"We needed to get something going,"' Mills said. "It definitely wasn't intentional. But in a situation like that, when we're trying to get something going, I'm not going to skate around the perimeter and avoid contact. Our bench responded. We realized we needed to make a push."'
The Devils responded with two goals nine seconds apart later to tie the game, although Worcester eventually won in overtime. Still, Mills left a calling card that couldn't be missed.
Mills, 26, chipped in with a goal and 2 assists through the first two contests, but sat out Lowell losses in Games 3 and 4 with an unspecified injury. Mills' absence and Lowell's struggles are two issues that have popped up at the same time a lot this season.
Devils coach John MacLean has cited Mills as one of the energy guys who needs to be going for Lowell to be at peak form. Mills missed more than a month with a painful rib injury from February to March and Lowell was a pedestrian 6-5-0-3 in that span.
"I definitely don't think the team was lost without me. But coming back to the lineup, I felt like I needed to bring back that spark," he said. "I took the time off to refresh myself physically and mentally. When I'm doing my job well, I help bring up the play of the guys around me. At this level, the competition is so tight, it often comes down to who wants it more. My teammates can feed off that.'"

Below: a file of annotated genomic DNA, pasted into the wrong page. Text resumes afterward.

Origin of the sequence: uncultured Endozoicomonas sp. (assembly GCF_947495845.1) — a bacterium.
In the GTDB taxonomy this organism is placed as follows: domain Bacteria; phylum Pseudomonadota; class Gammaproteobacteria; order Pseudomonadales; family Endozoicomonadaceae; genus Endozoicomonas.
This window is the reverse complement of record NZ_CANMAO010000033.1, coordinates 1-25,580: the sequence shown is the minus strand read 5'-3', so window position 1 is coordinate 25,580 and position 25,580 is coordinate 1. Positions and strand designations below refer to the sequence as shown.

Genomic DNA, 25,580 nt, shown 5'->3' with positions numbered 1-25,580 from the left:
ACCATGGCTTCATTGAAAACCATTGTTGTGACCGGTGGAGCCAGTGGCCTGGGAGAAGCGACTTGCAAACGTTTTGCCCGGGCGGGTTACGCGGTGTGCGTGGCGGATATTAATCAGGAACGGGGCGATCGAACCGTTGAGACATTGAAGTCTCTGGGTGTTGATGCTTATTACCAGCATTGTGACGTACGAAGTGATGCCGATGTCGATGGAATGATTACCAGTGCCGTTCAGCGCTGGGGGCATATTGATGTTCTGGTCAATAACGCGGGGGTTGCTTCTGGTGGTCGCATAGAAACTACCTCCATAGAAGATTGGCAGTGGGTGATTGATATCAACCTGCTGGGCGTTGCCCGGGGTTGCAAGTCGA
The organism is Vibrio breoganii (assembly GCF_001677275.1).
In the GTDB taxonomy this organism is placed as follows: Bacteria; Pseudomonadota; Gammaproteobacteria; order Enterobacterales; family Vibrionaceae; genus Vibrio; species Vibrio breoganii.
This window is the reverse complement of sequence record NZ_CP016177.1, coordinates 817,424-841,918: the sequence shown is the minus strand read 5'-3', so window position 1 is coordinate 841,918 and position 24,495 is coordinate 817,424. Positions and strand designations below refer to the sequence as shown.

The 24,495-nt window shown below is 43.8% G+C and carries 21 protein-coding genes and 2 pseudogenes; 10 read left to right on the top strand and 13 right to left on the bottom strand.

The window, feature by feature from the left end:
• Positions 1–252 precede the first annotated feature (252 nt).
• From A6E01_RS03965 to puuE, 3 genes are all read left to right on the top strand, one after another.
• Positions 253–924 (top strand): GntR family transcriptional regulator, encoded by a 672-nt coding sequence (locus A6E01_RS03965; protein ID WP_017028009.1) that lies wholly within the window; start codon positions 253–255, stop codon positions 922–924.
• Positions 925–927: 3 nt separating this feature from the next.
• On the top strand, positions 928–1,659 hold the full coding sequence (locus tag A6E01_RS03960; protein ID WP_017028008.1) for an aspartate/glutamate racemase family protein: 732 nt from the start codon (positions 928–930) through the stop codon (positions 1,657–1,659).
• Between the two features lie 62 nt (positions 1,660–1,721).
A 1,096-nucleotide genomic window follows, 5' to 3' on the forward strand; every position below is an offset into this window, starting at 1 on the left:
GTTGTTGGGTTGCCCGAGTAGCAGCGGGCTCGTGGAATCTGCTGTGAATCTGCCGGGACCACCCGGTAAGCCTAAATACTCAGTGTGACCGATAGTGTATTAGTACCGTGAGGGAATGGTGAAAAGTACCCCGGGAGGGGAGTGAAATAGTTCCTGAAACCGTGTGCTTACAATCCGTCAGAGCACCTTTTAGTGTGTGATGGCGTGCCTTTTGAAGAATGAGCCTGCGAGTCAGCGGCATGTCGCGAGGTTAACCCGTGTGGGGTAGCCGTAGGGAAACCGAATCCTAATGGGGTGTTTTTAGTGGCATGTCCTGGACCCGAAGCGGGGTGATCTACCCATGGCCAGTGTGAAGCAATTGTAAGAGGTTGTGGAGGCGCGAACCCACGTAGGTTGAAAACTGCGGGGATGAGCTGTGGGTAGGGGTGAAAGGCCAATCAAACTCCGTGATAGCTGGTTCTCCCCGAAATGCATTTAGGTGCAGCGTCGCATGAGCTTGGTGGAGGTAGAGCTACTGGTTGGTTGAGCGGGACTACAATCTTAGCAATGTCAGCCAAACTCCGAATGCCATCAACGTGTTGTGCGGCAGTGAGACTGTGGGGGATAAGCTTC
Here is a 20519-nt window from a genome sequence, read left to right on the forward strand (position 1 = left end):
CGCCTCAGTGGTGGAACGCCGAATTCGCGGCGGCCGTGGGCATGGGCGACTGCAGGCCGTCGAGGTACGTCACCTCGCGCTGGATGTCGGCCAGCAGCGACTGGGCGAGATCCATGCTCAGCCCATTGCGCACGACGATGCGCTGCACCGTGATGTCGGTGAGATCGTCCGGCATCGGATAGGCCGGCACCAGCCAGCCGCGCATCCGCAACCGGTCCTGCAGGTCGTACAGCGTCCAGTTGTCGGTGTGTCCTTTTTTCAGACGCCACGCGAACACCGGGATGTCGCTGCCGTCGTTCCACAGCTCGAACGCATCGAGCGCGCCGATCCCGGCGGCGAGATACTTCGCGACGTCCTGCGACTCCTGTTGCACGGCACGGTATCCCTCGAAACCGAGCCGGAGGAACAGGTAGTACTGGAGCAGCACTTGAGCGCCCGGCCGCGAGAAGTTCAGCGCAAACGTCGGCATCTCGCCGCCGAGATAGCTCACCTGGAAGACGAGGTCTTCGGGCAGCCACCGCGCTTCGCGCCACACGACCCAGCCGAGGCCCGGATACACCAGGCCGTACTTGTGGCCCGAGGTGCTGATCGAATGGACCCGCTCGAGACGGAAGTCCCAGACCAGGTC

That's been Mills' recipe for years. The former Yale grinder is in his third season in the Devils' organization and has seen his value grow even as the cast of skill players around him is deeper than ever.
"I look at it as every player brings a skill set. I look at the role I have, to never back down from a guy," he said. "I imagine not everyone can do that. I looked for ways where I could even the playing field. I can compete harder. I can finish my checks harder than the next guy because my will to win is stronger than him."
"I've realized the type of goaltender I want to be. You get caught up when you play a bad game, it sits with you for awhile. Being more mature as a goaltender, I realize you're not going to make every save. You can beat yourself up over the years, which I have, or you can learn from it." -- Brent Krahn
Before he left, though, he gave one more coming attraction that made Milwaukee and Nashville yearn for the full-run feature.
The Hobey Baker winner out of Wisconsin joined the Admirals for their first-round playoff series against Chicago. In his second game with Milwaukee on April 17, he potted 2 goals. Then, in his second shift of the next game, he incurred an injury that's believed to be relatively minor, but that might cost him however many more games Milwaukee plays this year.